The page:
The United States has been attempting to expand its drone exports since the end of the Obama Presidency. In 2015, the State Department announced its expansion of foreign military sales (FMS) of UAVs to “carefully selected countries” particularly in the Middle East. However, the administration also clarified the framework that would be required to approve UAV sales and affirmed commitment to the MTCR. In 2018, the Trump Administration relaxed regulations further after a Chinese bid beat out General Atomics for a UAV sale to the UAE. The 2018 changes included allowing UAV sales through the DCS process and a reclassification of laser-designator equipped drones that means they are no longer considered “armed.” Because any changes to the MTCR must be approved by consensus, the United States has pursued a unilateral reinterpretation of a section of the MTCR as the remaining options. That reinterpretation was announced July 24, meaning the US has lowered the threshold of justification required to export certain armed unmanned systems.

Though the administration and defense contractors have argued that commitments to the MTCR uniquely constrain Washington’s strategic edge, the argument has a catch. While China and Israel are not MTCR parties, both have agreed to abide by MTCR rules and the drones that they export fall within the parameters of the MTCR. For example, Israel exports MTCR-compliant drones, China’s drones sales (with 2 exceptions that it no longer exports) fall under the MTCR’s Category I. Even Turkey, an MTCR member, built its Bayraktar UAV specifically to fall in the MTCR’s Category II to allow for easier foreign export. The United States is indeed constrained by the MTCR, but as are others who abide by its stipulations. Therefore, any reinterpretation of the MTCR to separate drones in order to increase America’s drone exports risks triggering a larger UAV arms race. Article after article has pointed out that America’s primary competitors are not MTCR members while ignoring the fact that other state actors are abiding by the agreement’s provisions. An American reinterpretation of the MTCR opens the gates for China and Israel to produce and sell more powerful and deadlier unmanned systems.

Like nearly every other debate about arms control, the leading argument for expanding drone exports ends up boiling down to “if we don’t do it, others will.” Proponents will argue about interoperability and damaging our allies’ trust by refusing to export UAVs, but at the end of the day, the arguments are about boxing out other possible vendors. Though concerns about the rising presence of peer competitors in the UAV space and the concerns of interoperability are not unwarranted, the race-to-the-bottom logic does not ensure the United States technological supremacy and will instead spark a far larger arms race than currently exists.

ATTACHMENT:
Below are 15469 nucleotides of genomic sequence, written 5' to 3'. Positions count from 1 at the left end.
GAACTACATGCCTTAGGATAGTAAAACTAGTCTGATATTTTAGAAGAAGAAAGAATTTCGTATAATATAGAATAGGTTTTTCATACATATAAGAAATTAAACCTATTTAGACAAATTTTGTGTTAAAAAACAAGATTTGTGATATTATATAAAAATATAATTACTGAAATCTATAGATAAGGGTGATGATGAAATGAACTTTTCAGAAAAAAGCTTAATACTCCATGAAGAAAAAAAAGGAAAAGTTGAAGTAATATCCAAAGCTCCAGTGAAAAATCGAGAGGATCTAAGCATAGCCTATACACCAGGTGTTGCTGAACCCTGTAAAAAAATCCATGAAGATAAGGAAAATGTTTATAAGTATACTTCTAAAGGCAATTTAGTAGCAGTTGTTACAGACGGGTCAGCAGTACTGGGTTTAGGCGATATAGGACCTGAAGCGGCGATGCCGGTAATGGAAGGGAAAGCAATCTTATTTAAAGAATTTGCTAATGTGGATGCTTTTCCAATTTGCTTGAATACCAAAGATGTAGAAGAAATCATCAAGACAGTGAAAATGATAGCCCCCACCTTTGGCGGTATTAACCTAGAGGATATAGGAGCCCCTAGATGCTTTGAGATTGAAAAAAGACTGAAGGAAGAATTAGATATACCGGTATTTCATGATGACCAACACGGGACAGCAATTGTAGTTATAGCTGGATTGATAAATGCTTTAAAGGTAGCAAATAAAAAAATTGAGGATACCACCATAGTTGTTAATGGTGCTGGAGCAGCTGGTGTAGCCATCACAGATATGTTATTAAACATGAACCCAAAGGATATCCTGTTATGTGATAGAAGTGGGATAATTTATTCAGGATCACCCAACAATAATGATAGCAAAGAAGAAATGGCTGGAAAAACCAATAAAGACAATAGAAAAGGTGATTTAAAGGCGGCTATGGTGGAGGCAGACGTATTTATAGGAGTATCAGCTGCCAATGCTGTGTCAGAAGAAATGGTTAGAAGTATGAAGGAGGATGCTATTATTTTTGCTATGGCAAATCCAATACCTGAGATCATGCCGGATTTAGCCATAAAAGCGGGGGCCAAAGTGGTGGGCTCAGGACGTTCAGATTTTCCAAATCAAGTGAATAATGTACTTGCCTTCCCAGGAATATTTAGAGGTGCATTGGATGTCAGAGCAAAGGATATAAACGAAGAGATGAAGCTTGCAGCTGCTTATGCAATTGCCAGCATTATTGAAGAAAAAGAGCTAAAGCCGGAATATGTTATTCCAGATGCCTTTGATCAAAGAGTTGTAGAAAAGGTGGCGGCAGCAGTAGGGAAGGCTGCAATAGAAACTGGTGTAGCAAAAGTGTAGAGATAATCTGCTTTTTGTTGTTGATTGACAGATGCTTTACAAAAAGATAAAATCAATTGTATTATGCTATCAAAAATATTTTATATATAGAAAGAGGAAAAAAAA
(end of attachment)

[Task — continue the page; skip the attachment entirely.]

There is, of course, more than just geopolitical competition to consider. US drones have accidentally bombed wedding processions and civilians all while obscuring real death counts and causing lasting trauma. If the United States decides to proliferate drones outside of close NATO allies and unleashes an international drone race, we risk putting more innocent people in harm’s way.

Instead, the United States should do what it can to prevent drones from becoming the weapon of first resort. It may seem hypocritical to backtrack after nearly two decades of expanding drone led operations, but the United States has an opportunity to capitalize on the growing concern about UAVs. Unilateral reinterpretations of international agreements or flagrant violations will only provide short term benefits at the cost of any chance of creating long term disarmament norms. A new administration would be smart to recognize the harms of unilateral reinterpretations of arms control agreements and bring the United States back into compliance with its arms control partners.

The United States is wracked by problems that pervade its militarized approach to foreign policy, but the debate about drones cannot remain focused solely on market share and money. We must oppose the proliferation of drones by working to limit their sales and usage, not join in on the arms race to make a quick buck.

Connor Akiyama is a researcher for the Center for International Policy’s Security Assistance Monitor.